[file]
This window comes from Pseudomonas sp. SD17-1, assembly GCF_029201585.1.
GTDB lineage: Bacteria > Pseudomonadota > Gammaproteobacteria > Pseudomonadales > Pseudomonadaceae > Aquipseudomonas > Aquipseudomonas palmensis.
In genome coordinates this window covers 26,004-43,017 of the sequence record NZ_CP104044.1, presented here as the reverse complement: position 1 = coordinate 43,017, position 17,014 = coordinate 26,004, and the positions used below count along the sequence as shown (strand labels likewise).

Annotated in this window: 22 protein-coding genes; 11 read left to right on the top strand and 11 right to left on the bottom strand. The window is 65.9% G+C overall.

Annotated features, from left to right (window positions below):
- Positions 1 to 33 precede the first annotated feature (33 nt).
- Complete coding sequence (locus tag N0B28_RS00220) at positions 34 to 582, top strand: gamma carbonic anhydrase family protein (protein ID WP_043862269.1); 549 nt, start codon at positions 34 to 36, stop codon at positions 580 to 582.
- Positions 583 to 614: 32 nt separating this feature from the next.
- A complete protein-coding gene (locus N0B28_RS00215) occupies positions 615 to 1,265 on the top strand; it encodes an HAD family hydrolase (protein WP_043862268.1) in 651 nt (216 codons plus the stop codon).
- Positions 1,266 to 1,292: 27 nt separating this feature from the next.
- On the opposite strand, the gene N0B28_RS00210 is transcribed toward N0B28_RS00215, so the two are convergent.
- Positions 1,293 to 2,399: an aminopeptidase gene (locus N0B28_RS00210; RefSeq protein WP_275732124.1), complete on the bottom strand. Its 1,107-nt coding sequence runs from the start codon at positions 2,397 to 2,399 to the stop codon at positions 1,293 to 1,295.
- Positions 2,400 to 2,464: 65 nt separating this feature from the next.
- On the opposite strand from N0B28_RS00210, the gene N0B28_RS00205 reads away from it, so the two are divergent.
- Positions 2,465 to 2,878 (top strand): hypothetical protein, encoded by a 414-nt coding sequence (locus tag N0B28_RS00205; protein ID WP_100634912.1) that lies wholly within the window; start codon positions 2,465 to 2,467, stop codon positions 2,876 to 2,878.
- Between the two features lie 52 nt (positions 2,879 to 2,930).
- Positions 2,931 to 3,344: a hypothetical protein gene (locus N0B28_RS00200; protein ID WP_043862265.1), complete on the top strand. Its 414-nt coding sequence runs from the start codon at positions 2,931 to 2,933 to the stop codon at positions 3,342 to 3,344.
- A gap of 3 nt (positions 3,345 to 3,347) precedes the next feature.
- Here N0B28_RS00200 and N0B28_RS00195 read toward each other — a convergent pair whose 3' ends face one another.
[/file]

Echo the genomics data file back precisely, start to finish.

This window comes from Pseudomonas sp. SD17-1, assembly GCF_029201585.1.
GTDB lineage: Bacteria > Pseudomonadota > Gammaproteobacteria > Pseudomonadales > Pseudomonadaceae > Aquipseudomonas > Aquipseudomonas palmensis.
In genome coordinates this window covers 26,004-43,017 of the sequence record NZ_CP104044.1, presented here as the reverse complement: position 1 = coordinate 43,017, position 17,014 = coordinate 26,004, and the positions used below count along the sequence as shown (strand labels likewise).

Annotated in this window: 22 protein-coding genes; 11 read left to right on the top strand and 11 right to left on the bottom strand. The window is 65.9% G+C overall.

Annotated features, from left to right (window positions below):
- Positions 1 to 33 precede the first annotated feature (33 nt).
- Complete coding sequence (locus tag N0B28_RS00220) at positions 34 to 582, top strand: gamma carbonic anhydrase family protein (protein ID WP_043862269.1); 549 nt, start codon at positions 34 to 36, stop codon at positions 580 to 582.
- Positions 583 to 614: 32 nt separating this feature from the next.
- A complete protein-coding gene (locus N0B28_RS00215) occupies positions 615 to 1,265 on the top strand; it encodes an HAD family hydrolase (protein WP_043862268.1) in 651 nt (216 codons plus the stop codon).
- Positions 1,266 to 1,292: 27 nt separating this feature from the next.
- On the opposite strand, the gene N0B28_RS00210 is transcribed toward N0B28_RS00215, so the two are convergent.
- Positions 1,293 to 2,399: an aminopeptidase gene (locus N0B28_RS00210; RefSeq protein WP_275732124.1), complete on the bottom strand. Its 1,107-nt coding sequence runs from the start codon at positions 2,397 to 2,399 to the stop codon at positions 1,293 to 1,295.
- Positions 2,400 to 2,464: 65 nt separating this feature from the next.
- On the opposite strand from N0B28_RS00210, the gene N0B28_RS00205 reads away from it, so the two are divergent.
- Positions 2,465 to 2,878 (top strand): hypothetical protein, encoded by a 414-nt coding sequence (locus tag N0B28_RS00205; protein ID WP_100634912.1) that lies wholly within the window; start codon positions 2,465 to 2,467, stop codon positions 2,876 to 2,878.
- Between the two features lie 52 nt (positions 2,879 to 2,930).
- Positions 2,931 to 3,344: a hypothetical protein gene (locus N0B28_RS00200; protein ID WP_043862265.1), complete on the top strand. Its 414-nt coding sequence runs from the start codon at positions 2,931 to 2,933 to the stop codon at positions 3,342 to 3,344.
- A gap of 3 nt (positions 3,345 to 3,347) precedes the next feature.
- Here N0B28_RS00200 and N0B28_RS00195 read toward each other — a convergent pair whose 3' ends face one another.